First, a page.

On March 30, 1674, English agricultural pioneer Jethro Tull was baptized. He perfected a horse-drawn seed drill in 1701 that economically sowed the seeds in neat rows. He later developed a horse-drawn hoe. Tull’s methods were adopted by many great land owners and helped to provide the basis for modern agriculture. This revolutionized the future of agricultural success.
“All sorts of dung and compost contain some matter which, when mixed with the soil, ferments therein; and by such ferment dissolves, crumbles, and divides the earth very much. This is the chief and almost only use of dung. … This proves, that its (manure) use is not to nourish, but to dissolve, i.e., divide the terrestrial matter, which affords nourishment to the Mouths of vegetable roots.”
— Jethro Tull, in The Horse-Hoeing Husbandry (1733)
Jethro Tull – Becoming a Farmer
Jethro Tull was probably born in Basildon, Berkshire, to Jethro Tull, Sr, and his wife Dorothy, née Buckeridge. Jethro Tull matriculated at St John’s College, Oxford at the age of 17 in order to study law but it is assumed that he did not earn a degree. He was called to the bar by the benchers of Gray’s Inn in December 1693. Unfortunately, he became sick very soon with a pulmonary disorder and travelled across Europe in search of a cure. It is believed that he spent quite some time in Italy and the south of France, especially Montpellier. There, Tull began to compare the agriculture with that of his own country. After his marriage in 1699, he began farming with his father.
Tull had noted the similarity of his own horse-hoe husbandry to the practice followed by the vine-dressers in the observed regions, constantly hoeing or otherwise stirring their ground. He developed the theory that manuring soil was not necessary and came back to England to practice his new findings on the farm called Prosperous in Berkshire. Resuming the agricultural efforts he had commenced in Berkshire, he wrote his Horse-hoe Husbandry.
The Mechanical Seeder
Around 1701, Tull made early advances in planting crops with his seed drill. The mechanical seeder sowed at the at the correct depth and spacing. Before the introduction of the seed drill, the common practice was to plant seeds by broadcasting (evenly throwing) them across the ground by hand on the prepared soil and then lightly harrowing the soil to bury the seeds to the correct depth. The next version of the seed drill was much lighter and more efficient.
The new Horse-houghing Husbandry
In his 1731 publication entitled “The new Horse-houghing Husbandry, or, An essay on the principles of tillage and vegetation wherein is shewn, a method of introducing a sort of vineyard-culture into the corn-fields, to increase their product, and diminish the common expence, by the use of instruments lately invented by Jethro Tull”, Tull described how the motivation for developing the seed-drill arose from conflict with his servants. He had struggled to enforce his new methods upon them, in part because they resisted the threat to their position as laborers and their skill with the plough.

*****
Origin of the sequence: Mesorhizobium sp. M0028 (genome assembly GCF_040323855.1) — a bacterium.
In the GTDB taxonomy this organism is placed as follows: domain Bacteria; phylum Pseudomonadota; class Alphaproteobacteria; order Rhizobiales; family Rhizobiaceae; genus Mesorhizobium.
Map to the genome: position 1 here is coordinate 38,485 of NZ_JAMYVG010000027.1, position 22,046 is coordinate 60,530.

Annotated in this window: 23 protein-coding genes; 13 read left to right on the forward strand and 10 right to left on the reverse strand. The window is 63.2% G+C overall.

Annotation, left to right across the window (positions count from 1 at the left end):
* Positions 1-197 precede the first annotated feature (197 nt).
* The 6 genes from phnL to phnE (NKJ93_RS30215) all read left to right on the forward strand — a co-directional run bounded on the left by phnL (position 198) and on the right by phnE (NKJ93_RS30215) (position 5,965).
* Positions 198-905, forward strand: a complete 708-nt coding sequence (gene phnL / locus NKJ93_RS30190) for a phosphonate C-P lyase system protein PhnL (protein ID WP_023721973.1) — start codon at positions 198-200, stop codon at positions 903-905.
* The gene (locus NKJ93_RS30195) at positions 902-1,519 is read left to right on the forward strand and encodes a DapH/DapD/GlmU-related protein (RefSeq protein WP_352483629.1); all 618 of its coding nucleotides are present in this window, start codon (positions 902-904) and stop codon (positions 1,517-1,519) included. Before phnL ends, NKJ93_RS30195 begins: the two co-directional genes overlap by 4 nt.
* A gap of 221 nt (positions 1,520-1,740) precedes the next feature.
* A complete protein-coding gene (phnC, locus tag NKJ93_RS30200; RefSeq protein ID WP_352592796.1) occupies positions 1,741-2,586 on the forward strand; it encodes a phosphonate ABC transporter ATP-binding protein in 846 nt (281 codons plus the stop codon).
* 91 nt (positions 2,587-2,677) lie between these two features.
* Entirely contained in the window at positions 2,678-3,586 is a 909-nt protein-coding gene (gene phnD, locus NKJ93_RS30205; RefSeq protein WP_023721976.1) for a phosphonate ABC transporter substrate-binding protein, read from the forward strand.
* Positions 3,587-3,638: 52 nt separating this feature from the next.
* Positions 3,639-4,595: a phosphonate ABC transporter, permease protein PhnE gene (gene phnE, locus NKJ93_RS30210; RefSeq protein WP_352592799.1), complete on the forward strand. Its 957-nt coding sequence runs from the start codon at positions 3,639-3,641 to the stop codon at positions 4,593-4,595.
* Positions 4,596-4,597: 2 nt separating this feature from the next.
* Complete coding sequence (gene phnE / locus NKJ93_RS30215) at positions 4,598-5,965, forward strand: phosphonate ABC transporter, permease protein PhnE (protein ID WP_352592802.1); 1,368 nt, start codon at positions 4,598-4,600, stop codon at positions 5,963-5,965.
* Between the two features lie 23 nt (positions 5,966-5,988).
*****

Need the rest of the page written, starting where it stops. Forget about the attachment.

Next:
Earth as Sole Food for Plants
Jethro Tull considered earth to be the sole food of plants. Tull wrote with enthusiasm and carried his admiration of the powers of the earth to support vegetation too far; he was deceived, in fact, by the effects of his finely pulverising system of tillage, and did not sufficiently attend to the fact that there are many other substances in the commonly cultivated soils of the farmer besides the earths, and that so far from their being always the chief constituents of the soil, they very often form the smallest portion of even a highly productive field
Further, it is assumed that Jethro Tull was the first to promote the advantages of hoeing cultivated soils. He explained to the farmers that even in the driest weather good hoeing may help to procure moisture to the roots of plants. Influenced by the early Age of Enlightenment, Tull is considered to be one of the early proponents of a scientific and especially empirical approach to agriculture. He helped transform agricultural practices by inventing or improving numerous implements. Jethro Tull’s work on agriculture initiated a new movement in 18th-century agriculture called “horse-hoeing husbandry” or “new husbandry”. Tull’s system was supported by Henri-Louis Duhamel du Monceau in France, Michel Lullin de Chateauvieux in Switzerland, John Mills in England, and many others.
Jethro Tull died in 1741 at Prosperous Farm. His inventions are part of the foundations of modern agriculture. In his time, his inventions met with little understanding and were only used many years later. If up to now you haven’t heard about the agriculturalist Jethro Tull, then for sure you might know the 1970s progressive rock band Jethro Tull that was named after him.
Juliet Christian-Smith, David Zoldoske, The Future of Irrigated Agriculture: Where’s the Water?, 
References and Further Reading:
-  Jethro Tull at BBC History
-  Jethro Tull’s biography at Berkshire History
-  Jethro Tull at Wikidata
-  Tom Ricci, Jethro Tull Biography, at The American Society of Mechanical Engineers
-  N. Hidden (1989) “Jethro Tull I, II, III“, Agric. Hist. Rev., 37 (1), pp. 26–35
-  Jethro Tull, BBC, History
-  Juliet Christian-Smith, David Zoldoske, The Future of Irrigated Agriculture: Where’s the Water?, UC Berkeley Events @ youtube
-  Jethro Tull biography – from The New American Cyclopaedia (1858).
-  Timeline of People of the Industrial Revolution, via DBpedia and Wikidata